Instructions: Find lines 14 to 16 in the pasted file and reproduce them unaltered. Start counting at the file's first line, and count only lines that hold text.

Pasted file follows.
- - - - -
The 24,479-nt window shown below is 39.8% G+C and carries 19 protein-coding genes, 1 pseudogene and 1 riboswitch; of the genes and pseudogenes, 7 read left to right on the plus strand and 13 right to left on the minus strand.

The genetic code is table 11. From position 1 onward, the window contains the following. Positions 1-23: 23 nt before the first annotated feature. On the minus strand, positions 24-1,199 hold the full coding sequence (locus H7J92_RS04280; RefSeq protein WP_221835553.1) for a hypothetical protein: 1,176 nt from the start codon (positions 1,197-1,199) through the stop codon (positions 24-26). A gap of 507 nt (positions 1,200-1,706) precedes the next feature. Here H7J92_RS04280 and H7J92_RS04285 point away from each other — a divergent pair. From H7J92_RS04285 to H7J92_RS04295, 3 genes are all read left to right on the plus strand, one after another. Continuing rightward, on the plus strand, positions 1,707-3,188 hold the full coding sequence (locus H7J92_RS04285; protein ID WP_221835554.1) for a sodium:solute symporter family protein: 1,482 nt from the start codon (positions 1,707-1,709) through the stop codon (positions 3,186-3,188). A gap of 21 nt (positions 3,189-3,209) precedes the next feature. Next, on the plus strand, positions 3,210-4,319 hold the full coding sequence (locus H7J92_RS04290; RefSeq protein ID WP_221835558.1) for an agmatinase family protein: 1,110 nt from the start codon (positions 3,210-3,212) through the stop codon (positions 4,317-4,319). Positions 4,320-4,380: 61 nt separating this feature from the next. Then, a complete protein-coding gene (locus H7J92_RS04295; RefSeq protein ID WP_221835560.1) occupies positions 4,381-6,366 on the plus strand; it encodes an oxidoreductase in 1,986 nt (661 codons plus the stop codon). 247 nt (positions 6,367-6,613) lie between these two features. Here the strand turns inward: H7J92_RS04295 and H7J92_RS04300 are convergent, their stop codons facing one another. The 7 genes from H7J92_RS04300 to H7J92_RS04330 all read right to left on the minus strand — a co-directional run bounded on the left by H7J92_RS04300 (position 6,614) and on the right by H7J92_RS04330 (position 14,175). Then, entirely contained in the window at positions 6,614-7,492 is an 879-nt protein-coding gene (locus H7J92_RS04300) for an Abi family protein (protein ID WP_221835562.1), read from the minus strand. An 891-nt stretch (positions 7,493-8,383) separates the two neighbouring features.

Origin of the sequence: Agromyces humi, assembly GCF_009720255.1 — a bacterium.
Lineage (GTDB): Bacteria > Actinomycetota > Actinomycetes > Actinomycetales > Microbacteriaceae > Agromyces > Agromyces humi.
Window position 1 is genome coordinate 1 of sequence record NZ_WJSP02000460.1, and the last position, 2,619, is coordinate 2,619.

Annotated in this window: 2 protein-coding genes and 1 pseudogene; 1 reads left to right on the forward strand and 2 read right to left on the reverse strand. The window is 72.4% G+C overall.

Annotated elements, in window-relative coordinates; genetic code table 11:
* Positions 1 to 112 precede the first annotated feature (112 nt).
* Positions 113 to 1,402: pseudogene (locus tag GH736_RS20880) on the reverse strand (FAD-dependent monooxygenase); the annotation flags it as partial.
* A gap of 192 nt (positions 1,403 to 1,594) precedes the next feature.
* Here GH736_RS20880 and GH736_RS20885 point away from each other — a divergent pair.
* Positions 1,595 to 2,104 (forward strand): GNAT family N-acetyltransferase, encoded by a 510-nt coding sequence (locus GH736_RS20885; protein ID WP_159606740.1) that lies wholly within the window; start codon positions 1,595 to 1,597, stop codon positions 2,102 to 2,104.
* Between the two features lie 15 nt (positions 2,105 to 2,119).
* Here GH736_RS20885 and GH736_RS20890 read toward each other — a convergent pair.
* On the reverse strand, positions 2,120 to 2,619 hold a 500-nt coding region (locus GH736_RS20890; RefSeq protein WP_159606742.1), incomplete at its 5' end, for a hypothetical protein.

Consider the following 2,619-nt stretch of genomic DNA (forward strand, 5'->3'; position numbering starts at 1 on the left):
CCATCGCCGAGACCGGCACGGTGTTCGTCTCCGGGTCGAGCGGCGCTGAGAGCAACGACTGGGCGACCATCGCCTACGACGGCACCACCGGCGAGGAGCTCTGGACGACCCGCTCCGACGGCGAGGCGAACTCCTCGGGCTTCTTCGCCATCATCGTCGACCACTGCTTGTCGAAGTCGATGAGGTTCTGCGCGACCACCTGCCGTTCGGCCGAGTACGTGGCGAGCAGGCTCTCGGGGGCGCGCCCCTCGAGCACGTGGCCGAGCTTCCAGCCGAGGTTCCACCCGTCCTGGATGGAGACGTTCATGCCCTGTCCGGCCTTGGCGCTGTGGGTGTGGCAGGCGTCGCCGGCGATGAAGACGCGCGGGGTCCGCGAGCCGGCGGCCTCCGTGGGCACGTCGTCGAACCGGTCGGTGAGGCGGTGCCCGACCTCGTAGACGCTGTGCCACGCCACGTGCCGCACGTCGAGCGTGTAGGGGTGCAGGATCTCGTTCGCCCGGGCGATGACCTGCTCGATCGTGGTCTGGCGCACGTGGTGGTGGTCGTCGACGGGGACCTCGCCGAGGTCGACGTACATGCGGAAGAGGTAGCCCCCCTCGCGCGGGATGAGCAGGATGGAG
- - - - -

* Here GH736_RS20885 and GH736_RS20890 read toward each other — a convergent pair.
* On the reverse strand, positions 2,120 to 2,619 hold a 500-nt coding region (locus GH736_RS20890; RefSeq protein WP_159606742.1), incomplete at its 5' end, for a hypothetical protein.

Consider the following 2,619-nt stretch of genomic DNA (forward strand, 5'->3'; position numbering starts at 1 on the left):